BOS raw data are displayed with PREMOS raw data at 210, 266, 535, 607 and 782 nm together with the SES data for the 1 June 2011 occultation. The 782 nm red line shows the PREMOS data while the thin red line represents the 784 nm Sun sensor (SES) measurements. The difference is within the thickness of the lines.

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3.3. Sun Sensor

On board the PICARD spacecraft, the SES is made of a four-quadrant detector and allows us to point the spacecraft toward the Sun, with an accuracy better than a few arcminutes. It operates at 784 nm in the solar continuum within a 2.8 nm bandpass. The four-quadrant measurements sampled at 4 Hz are summed and averaged to obtain a measurement every 10 s as BOS and PREMOS sampling rate. In this way, the Sun sensor data are usable as photometric measurements. An example is shown in Fig. 2. We note the near absence of noise due to averaging over 40 measurements. Figure 2 shows the agreement between the Sun sensor data and the PREMOS measurements at 782 nm.

We note that the BOS light curve is not as deep as the others. This is due to the BOS field of view which collects photons from the Earth’s surface lit by the Sun given its 2π solid angle. This will be taken into account in Sect. 4.3.

4. Solar occultations, centre-to-limb variation and data processing

4.1. Partial solar occultations

A solar occultation occurs when the Moon passes between the Sun and the satellite, and the Moon fully or partially blocks the Sun light as viewed from the spacecraft. Since the PICARD instruments are precisely pointing to the Sun and its orbital period is smaller than the eclipse duration, typically several solar occultations occur during one eclipse. The partial occultations observed by PICARD are listed in Table 1. An eclipse occurred on 11 July 2010, but at that time the PREMOS instrument was not yet switched on. Simultaneous PREMOS and BOS measurements began for the eclipse of 1 June 2011.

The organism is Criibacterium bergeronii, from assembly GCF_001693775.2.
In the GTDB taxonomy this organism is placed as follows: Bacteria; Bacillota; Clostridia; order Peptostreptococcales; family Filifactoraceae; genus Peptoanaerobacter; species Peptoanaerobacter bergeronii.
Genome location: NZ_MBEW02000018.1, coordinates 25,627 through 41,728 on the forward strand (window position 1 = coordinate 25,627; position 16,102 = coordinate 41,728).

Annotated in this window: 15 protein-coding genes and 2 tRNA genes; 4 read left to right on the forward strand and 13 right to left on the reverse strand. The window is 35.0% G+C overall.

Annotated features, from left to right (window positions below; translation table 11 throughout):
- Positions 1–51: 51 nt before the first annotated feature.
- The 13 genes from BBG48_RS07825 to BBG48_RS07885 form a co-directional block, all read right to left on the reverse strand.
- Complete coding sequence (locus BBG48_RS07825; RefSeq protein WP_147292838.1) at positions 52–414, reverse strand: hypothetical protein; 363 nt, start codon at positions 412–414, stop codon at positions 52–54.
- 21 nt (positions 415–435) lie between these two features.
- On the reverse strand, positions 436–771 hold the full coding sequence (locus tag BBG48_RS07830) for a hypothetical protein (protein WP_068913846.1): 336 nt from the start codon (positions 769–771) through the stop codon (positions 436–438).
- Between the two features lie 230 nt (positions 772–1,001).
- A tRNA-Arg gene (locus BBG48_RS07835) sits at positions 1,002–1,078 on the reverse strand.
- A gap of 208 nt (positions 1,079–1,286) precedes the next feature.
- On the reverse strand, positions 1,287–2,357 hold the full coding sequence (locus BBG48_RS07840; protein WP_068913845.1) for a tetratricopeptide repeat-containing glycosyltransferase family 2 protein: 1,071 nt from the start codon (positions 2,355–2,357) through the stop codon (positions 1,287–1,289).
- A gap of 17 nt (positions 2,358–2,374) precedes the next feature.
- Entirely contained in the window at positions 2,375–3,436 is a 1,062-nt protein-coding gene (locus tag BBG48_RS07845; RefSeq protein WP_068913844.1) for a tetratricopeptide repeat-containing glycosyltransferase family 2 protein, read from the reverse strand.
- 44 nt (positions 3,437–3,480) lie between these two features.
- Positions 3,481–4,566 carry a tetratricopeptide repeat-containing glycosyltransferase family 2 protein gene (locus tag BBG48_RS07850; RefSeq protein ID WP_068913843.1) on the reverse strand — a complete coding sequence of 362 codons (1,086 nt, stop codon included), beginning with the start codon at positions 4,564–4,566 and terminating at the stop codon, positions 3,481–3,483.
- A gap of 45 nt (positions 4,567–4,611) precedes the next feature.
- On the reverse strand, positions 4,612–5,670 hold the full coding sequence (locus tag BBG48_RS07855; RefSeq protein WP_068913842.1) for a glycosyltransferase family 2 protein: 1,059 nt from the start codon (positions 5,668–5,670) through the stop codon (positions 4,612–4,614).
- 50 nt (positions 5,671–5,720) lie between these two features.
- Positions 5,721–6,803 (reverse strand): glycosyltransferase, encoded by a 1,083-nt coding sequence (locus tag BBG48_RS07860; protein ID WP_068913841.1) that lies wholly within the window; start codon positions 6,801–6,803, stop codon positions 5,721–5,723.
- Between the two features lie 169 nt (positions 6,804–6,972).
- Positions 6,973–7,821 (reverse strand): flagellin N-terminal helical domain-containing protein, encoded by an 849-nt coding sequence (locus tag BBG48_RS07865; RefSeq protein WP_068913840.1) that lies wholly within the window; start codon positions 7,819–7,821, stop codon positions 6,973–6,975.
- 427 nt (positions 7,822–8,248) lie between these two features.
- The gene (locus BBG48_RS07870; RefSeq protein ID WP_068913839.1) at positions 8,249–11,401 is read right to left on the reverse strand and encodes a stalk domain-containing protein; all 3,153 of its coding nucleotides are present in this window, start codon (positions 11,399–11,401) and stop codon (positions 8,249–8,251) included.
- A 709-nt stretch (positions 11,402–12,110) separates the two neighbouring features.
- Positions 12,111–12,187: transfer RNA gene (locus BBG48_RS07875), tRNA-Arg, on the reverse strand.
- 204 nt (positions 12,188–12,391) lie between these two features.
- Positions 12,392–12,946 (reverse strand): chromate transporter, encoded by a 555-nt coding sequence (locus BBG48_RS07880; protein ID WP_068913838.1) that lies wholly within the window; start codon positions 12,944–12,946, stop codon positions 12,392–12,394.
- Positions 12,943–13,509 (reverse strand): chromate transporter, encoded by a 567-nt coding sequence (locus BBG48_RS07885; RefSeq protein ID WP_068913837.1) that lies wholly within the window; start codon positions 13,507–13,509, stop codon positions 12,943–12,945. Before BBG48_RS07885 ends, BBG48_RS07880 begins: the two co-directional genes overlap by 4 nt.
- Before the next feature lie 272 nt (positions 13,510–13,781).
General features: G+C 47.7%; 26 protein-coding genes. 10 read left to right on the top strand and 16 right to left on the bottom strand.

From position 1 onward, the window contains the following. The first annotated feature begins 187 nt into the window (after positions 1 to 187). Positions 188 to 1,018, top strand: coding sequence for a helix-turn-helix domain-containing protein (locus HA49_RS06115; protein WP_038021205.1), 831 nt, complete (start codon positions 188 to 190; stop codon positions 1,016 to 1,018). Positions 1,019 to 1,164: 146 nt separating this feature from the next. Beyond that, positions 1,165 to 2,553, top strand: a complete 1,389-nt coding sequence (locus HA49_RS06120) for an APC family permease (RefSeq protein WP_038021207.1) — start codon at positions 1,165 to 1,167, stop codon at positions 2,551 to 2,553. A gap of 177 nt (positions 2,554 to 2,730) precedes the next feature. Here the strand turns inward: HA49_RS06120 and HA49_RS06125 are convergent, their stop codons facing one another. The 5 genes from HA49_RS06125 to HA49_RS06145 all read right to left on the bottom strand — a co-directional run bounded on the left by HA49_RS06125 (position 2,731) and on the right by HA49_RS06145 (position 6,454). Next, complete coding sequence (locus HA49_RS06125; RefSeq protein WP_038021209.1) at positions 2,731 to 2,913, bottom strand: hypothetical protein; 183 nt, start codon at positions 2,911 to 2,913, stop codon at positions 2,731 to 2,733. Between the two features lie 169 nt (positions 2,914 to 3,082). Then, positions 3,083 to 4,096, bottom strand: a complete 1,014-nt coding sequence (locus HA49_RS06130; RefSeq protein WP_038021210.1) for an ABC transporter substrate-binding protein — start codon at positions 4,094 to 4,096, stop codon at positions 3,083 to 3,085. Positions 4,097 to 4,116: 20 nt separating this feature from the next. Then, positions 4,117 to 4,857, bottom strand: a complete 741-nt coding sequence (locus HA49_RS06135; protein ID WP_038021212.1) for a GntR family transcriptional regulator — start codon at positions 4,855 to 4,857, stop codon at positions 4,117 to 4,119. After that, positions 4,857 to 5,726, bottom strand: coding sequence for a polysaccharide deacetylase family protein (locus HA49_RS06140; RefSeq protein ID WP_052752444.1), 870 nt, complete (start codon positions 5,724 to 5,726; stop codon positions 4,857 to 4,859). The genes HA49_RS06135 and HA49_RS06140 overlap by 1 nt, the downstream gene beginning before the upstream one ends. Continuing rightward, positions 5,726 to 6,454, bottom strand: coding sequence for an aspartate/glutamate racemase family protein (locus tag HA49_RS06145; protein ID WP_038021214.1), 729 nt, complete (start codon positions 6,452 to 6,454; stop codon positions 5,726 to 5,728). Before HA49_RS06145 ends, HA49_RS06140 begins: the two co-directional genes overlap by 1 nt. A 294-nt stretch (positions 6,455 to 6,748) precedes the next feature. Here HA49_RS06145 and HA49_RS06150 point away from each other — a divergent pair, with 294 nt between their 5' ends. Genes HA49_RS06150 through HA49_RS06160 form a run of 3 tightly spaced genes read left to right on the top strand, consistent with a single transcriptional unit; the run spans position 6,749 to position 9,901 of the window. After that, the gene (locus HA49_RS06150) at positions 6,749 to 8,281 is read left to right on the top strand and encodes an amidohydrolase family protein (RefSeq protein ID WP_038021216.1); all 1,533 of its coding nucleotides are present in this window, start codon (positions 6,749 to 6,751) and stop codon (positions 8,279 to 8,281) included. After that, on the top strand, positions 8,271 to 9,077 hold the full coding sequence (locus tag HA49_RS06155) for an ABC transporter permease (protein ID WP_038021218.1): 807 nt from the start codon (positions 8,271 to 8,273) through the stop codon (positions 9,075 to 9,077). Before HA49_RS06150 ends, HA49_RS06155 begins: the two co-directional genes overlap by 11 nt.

Table 1

List of occultations used in this study.

4.2. Partial solar occultation modelling

4.2.1. Centre-to-limb variation

The solar surface brightness is inhomogeneous. First, there are sunspots and faculae, and second there is a center to limb variation. The active regions over a large surface may not contribute more than a tenth of one per cent in the visible and near-IR. However, the CLV has to be considered in modelling. The CLV effect is taken into account for all occultations used in this study. The CLVs as a function of wavelength are calculated with NESSY (Tagirov et al. 2017), which is a further development of the Code for Solar Irradiance (COSI, Shapiro et al. 2010). NESSY has an improved treatment on the effect of non-local thermodynamic equilibrium (NLTE) effects in the chromosphere and provides a more reliable CLV at short wavelengths and chromospheric lines. The new release of the Vienna Atomic Line Database (VALD3, Ryabchikova et al. 2015) was used to take into account the contribution of Fraunhofer lines to the CLV.

The CLVs provide the change of radiance as a function of the distance from the Sun centre to the limb, and wavelength. They have been normalized to unity at the solar disc centre. For a given spectral domain, the CLV is integrated over each photometer spectral bandpass shown in Table 2. As expected for narrow bandpasses (a few nanometers), the integrated CLV is very close to the CLV at the peak transmission.

However, for BOS, which has a very large bandpass, it is important to know to which spectral domain corresponds the BOS measurements. Its bandpass extends from λ0 = 200 to λ1 = 4000 nm. The front paintings have an absorbing coefficient quasi-independent of wavelength in this spectral range (Willey et al. 1983). Consequently, for these measurements, we have used the intensity as a function of the distance (r) to the Sun centre and wavelength provided by NESSY integrated in the BOS bandpass (see Sect. 4.2.2 for the details of integration). This provides the mean CLV shown in Fig. 3. This mean CLV will be used to calculate the solar diameter as determined from the BOS measurements. Then, it is necessary to find the closest CLV to this mean CLV in order to determine the wavelength to which the BOS solar radius corresponds allowing comparison with the solar radius obtained with the photometers. For that purpose, we show in Fig. 3 the CLVs at 700, 750 and 800 nm provided by NESSY. Since the CLV of the solar brightness at 750 nm is basically identical to the CLV of the wavelength-integrated brightness, we use 750 nm as the wavelength for the BOS measurements. This is not surprising, given that most of the energy in the solar flux comes in the visible and IR spectral domains.

Table 2

Width of each spectral domain at half maximun.

thumbnail Fig. 3

Calculated mean CLVs for the BOS (black dots) compared to CLVs predicted by NESSY at 700 nm (red) and 800 nm (green) located just below and above respectively. This shows that BOS measurements now refer to 750 nm.

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4.2.2. Geometry and calculation of the illuminated Sun surface

The light curve measured by PREMOS and BOS is a function of time t, wavelength and occultation number, first normalized to unity outside the eclipse event. Several examples are shown in Fig. 2. We denote by B(t) the irradiance value as defined above for a given wavelength and occultation number.